September 14, 2017

Lesna Icon of the Mother of God

Lesna Icon of the Mother of God (Feast Days - September 8 and 14)

The Lesna Icon of the Mother of God was discovered on the Feast of the Exaltation of the Cross of the Lord in 1683 by a shepherd on the branches of a pear tree in a bright halo of light. Seized with terror, he fell on his knees and began to pray, then ran away and told his friend about what he had seen. The two of them hastened to tell the people of their village and the parish priest about the miraculous appearance. The icon was first brought to a peasant's house and then translated to the manor house of the local landowner. It became an object of veneration for numerous pilgrims. Then it was taken to a nearby Orthodox church of the village of Bukowiec, not far from the town of Lesna in Poland.

When news of the miraculously appearing icon circulated throughout all the surrounding area, the Catholic priests then decided to use the icon for spreading Catholicism. They took away the icon by force from the inhabitants of Bukowiec in 1686 and put it in the Roman Catholic church at Lesna.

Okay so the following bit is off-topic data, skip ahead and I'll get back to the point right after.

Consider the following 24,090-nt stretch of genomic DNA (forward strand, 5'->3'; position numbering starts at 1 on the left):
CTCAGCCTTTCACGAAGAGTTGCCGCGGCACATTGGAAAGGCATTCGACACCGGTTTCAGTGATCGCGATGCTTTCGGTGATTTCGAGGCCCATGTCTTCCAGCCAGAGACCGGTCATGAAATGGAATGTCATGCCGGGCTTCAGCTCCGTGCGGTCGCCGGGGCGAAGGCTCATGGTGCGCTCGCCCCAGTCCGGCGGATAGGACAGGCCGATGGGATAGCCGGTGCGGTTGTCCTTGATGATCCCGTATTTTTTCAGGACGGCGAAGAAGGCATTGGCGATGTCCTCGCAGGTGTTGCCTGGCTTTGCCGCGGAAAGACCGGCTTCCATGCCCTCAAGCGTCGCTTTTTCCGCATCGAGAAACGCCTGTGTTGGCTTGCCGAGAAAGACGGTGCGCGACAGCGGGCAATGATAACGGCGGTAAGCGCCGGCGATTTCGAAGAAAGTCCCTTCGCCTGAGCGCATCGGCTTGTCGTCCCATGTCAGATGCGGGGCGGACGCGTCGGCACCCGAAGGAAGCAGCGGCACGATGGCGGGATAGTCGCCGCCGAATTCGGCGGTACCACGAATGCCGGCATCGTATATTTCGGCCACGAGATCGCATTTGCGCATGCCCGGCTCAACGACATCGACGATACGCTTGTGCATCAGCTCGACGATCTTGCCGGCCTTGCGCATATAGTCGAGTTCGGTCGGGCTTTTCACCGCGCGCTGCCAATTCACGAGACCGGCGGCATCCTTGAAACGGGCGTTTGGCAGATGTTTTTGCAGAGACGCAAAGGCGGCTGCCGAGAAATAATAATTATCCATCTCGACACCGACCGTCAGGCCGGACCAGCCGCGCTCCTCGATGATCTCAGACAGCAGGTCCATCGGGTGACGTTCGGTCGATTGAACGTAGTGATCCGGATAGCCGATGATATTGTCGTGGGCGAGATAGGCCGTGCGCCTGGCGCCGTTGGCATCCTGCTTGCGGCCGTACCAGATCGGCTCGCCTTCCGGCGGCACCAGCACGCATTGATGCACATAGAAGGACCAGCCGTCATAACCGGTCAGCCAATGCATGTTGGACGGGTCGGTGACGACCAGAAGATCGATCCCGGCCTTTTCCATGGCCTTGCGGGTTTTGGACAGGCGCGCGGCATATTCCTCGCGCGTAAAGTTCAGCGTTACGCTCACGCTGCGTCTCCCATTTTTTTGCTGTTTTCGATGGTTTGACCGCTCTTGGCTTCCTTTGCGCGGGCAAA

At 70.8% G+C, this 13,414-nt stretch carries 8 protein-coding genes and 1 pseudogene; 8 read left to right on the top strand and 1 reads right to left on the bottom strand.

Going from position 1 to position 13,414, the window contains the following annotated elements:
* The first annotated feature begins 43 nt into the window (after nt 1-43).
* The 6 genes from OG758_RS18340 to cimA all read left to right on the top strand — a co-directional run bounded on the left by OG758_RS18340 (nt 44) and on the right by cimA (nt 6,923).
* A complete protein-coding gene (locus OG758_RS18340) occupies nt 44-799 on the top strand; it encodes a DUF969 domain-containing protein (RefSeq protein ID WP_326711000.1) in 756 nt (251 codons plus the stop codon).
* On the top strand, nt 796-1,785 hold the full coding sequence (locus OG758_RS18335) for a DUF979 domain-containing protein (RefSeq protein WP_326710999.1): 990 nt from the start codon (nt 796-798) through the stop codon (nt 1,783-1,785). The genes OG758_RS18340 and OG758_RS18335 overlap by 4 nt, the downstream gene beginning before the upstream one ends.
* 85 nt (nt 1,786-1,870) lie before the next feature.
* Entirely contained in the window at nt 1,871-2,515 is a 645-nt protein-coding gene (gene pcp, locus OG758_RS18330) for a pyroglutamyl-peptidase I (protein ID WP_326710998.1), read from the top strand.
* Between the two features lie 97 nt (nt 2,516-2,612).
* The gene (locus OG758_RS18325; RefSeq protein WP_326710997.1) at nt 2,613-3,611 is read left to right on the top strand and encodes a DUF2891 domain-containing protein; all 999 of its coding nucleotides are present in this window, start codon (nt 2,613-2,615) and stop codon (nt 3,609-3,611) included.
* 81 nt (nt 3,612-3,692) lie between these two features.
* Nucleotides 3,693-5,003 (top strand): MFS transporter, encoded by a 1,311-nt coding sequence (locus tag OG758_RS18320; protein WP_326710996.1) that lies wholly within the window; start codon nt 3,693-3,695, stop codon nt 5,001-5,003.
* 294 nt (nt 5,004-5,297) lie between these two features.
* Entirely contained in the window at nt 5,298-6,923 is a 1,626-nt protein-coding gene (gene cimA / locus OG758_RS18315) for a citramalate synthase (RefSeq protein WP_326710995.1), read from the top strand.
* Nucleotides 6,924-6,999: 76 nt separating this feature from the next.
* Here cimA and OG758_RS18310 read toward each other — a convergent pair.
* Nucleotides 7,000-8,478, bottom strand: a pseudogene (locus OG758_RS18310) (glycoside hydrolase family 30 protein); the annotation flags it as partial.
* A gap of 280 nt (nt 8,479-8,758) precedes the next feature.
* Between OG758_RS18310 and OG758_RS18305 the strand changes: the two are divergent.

At the beginning of the eighteenth century, monks of a Catholic order founded a large Roman Catholic church and monastery at Lesna, in which was the wonderworking icon. In 1863 the monks of the order took part in the Polish revolt, and, by decree of the Russian government, the monastery was closed and converted into an Orthodox women’s monastery. Many miracles were worked by the icon. By the turn of the century, the icon wrought more than five hundred miracles. The original miracle-working icon was carved from dark-red stone and set in a small silver frame and a large gilt frame in the shape of rays coming forth from it. It currently is kept at the Convent of the Lesna Mother of God Icon at Provemont in France. The celebration of the Lesna Icon of the Mother of God is celebrated also on September 8.